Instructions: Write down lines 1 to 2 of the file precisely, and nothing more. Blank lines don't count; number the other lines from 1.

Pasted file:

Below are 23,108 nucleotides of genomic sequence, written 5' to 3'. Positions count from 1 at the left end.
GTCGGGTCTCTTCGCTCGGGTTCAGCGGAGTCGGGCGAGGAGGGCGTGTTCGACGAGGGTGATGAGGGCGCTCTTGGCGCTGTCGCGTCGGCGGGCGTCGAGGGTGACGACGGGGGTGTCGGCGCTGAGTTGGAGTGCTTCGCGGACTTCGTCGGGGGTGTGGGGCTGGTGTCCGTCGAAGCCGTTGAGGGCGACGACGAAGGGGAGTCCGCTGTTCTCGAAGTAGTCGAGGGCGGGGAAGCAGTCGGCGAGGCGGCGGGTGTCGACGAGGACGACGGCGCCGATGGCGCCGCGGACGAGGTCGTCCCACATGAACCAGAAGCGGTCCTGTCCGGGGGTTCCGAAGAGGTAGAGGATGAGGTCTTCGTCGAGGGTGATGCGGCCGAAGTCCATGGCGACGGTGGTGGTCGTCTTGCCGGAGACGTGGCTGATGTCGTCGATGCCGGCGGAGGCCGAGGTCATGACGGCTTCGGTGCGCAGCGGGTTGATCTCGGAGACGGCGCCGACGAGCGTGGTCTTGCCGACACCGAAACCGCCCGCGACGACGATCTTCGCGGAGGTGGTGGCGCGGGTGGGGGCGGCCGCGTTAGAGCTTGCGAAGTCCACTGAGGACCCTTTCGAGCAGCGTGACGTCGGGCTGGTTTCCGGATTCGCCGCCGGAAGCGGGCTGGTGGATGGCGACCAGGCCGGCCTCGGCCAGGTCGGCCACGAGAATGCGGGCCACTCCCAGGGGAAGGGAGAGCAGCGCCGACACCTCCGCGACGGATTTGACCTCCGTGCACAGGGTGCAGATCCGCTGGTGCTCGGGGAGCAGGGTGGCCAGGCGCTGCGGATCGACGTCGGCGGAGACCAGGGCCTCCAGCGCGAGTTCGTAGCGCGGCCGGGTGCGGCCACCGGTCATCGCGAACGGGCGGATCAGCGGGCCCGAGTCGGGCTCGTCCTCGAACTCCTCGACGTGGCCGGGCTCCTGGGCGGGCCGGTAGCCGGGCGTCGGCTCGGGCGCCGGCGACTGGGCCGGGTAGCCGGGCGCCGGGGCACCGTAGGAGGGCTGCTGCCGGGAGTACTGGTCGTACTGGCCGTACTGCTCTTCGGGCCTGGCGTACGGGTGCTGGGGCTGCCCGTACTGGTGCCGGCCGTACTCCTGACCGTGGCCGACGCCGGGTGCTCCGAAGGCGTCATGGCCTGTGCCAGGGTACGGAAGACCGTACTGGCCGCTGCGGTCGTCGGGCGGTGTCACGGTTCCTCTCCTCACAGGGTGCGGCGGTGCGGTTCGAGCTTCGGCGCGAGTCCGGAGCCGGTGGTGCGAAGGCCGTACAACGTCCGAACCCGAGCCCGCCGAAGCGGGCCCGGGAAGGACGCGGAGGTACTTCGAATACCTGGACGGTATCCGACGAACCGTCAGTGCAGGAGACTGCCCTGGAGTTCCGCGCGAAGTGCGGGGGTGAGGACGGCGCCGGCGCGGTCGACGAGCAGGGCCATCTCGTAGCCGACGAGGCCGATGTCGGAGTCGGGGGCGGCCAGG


Below are 23,108 nucleotides of genomic sequence, written 5' to 3'. Positions count from 1 at the left end.
GTCGGGTCTCTTCGCTCGGGTTCAGCGGAGTCGGGCGAGGAGGGCGTGTTCGACGAGGGTGATGAGGGCGCTCTTGGCGCTGTCGCGTCGGCGGGCGTCGAGGGTGACGACGGGGGTGTCGGCGCTGAGTTGGAGTGCTTCGCGGACTTCGTCGGGGGTGTGGGGCTGGTGTCCGTCGAAGCCGTTGAGGGCGACGACGAAGGGGAGTCCGCTGTTCTCGAAGTAGTCGAGGGCGGGGAAGCAGTCGGCGAGGCGGCGGGTGTCGACGAGGACGACGGCGCCGATGGCGCCGCGGACGAGGTCGTCCCACATGAACCAGAAGCGGTCCTGTCCGGGGGTTCCGAAGAGGTAGAGGATGAGGTCTTCGTCGAGGGTGATGCGGCCGAAGTCCATGGCGACGGTGGTGGTCGTCTTGCCGGAGACGTGGCTGATGTCGTCGATGCCGGCGGAGGCCGAGGTCATGACGGCTTCGGTGCGCAGCGGGTTGATCTCGGAGACGGCGCCGACGAGCGTGGTCTTGCCGACACCGAAACCGCCCGCGACGACGATCTTCGCGGAGGTGGTGGCGCGGGTGGGGGCGGCCGCGTTAGAGCTTGCGAAGTCCACTGAGGACCCTTTCGAGCAGCGTGACGTCGGGCTGGTTTCCGGATTCGCCGCCGGAAGCGGGCTGGTGGATGGCGACCAGGCCGGCCTCGGCCAGGTCGGCCACGAGAATGCGGGCCACTCCCAGGGGAAGGGAGAGCAGCGCCGACACCTCCGCGACGGATTTGACCTCCGTGCACAGGGTGCAGATCCGCTGGTGCTCGGGGAGCAGGGTGGCCAGGCGCTGCGGATCGACGTCGGCGGAGACCAGGGCCTCCAGCGCGAGTTCGTAGCGCGGCCGGGTGCGGCCACCGGTCATCGCGAACGGGCGGATCAGCGGGCCCGAGTCGGGCTCGTCCTCGAACTCCTCGACGTGGCCGGGCTCCTGGGCGGGCCGGTAGCCGGGCGTCGGCTCGGGCGCCGGCGACTGGGCCGGGTAGCCGGGCGCCGGGGCACCGTAGGAGGGCTGCTGCCGGGAGTACTGGTCGTACTGGCCGTACTGCTCTTCGGGCCTGGCGTACGGGTGCTGGGGCTGCCCGTACTGGTGCCGGCCGTACTCCTGACCGTGGCCGACGCCGGGTGCTCCGAAGGCGTCATGGCCTGTGCCAGGGTACGGAAGACCGTACTGGCCGCTGCGGTCGTCGGGCGGTGTCACGGTTCCTCTCCTCACAGGGTGCGGCGGTGCGGTTCGAGCTTCGGCGCGAGTCCGGAGCCGGTGGTGCGAAGGCCGTACAACGTCCGAACCCGAGCCCGCCGAAGCGGGCCCGGGAAGGACGCGGAGGTACTTCGAATACCTGGACGGTATCCGACGAACCGTCAGTGCAGGAGACTGCCCTGGAGTTCCGCGCGAAGTGCGGGGGTGAGGACGGCGCCGGCGCGGTCGACGAGCAGGGCCATCTCGTAGCCGACGAGGCCGATGTCGGAGTCGGGGGCGGCCAGG